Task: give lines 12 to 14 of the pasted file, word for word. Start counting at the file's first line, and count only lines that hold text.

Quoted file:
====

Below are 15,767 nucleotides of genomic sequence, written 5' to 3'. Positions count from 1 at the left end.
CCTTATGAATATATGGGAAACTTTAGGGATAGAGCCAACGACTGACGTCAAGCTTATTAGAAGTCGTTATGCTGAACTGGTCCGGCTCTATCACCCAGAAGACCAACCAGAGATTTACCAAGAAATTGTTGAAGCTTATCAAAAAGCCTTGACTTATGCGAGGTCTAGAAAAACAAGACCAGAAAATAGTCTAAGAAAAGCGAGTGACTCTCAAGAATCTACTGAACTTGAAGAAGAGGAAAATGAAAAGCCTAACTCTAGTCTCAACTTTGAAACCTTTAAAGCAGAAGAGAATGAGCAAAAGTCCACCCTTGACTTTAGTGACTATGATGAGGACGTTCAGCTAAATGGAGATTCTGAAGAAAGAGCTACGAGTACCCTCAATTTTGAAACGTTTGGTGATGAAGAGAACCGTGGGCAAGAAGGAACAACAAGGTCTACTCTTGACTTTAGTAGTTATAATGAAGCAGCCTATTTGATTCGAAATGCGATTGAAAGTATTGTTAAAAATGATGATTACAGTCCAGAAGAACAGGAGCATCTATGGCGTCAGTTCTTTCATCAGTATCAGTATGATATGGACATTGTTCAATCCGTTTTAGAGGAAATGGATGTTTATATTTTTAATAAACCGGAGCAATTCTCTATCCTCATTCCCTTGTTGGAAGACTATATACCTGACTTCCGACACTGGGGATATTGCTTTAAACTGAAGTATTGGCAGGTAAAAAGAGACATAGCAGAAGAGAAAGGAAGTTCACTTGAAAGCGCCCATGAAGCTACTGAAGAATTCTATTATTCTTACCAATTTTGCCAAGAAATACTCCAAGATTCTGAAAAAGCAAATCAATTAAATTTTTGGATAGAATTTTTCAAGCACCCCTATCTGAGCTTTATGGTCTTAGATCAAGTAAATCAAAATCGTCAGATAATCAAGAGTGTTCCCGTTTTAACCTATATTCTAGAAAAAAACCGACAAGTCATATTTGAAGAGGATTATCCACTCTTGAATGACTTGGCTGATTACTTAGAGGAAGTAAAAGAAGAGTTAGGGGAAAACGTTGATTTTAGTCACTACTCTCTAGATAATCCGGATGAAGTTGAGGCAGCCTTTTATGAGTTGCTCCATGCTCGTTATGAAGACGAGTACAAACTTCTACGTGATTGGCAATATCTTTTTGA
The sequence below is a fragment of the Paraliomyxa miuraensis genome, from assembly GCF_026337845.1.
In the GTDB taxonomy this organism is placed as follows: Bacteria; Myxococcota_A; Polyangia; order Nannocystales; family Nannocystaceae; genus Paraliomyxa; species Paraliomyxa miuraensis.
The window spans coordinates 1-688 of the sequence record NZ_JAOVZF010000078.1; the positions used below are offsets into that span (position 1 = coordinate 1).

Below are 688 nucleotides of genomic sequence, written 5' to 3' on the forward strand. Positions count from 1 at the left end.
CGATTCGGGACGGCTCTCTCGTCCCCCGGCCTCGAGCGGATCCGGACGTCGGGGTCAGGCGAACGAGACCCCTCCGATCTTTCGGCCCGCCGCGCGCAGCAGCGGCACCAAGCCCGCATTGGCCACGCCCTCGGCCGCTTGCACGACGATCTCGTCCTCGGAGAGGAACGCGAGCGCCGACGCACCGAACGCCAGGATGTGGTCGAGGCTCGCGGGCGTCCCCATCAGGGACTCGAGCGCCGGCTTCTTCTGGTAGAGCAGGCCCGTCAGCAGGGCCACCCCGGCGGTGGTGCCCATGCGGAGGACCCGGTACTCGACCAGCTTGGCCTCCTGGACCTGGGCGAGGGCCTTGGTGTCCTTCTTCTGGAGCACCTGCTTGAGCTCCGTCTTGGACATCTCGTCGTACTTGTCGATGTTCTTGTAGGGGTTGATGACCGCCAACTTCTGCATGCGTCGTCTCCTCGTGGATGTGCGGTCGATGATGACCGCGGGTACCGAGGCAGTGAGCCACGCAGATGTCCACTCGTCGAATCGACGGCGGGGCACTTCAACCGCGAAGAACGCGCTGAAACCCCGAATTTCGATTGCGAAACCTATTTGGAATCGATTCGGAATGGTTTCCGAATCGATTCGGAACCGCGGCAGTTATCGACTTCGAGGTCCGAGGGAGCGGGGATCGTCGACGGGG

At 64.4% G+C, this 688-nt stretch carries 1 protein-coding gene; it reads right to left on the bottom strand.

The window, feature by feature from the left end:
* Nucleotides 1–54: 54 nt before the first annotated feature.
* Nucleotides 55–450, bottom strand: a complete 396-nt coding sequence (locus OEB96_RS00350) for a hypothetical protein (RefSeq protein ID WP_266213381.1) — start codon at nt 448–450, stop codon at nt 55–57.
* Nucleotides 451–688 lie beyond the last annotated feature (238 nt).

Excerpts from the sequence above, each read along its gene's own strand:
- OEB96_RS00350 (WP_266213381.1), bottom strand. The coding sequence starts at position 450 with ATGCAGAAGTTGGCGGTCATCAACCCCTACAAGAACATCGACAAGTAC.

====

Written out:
* Nucleotides 451–688 lie beyond the last annotated feature (238 nt).

Excerpts from the sequence above, each read along its gene's own strand:
- OEB96_RS00350 (WP_266213381.1), bottom strand. The coding sequence starts at position 450 with ATGCAGAAGTTGGCGGTCATCAACCCCTACAAGAACATCGACAAGTAC.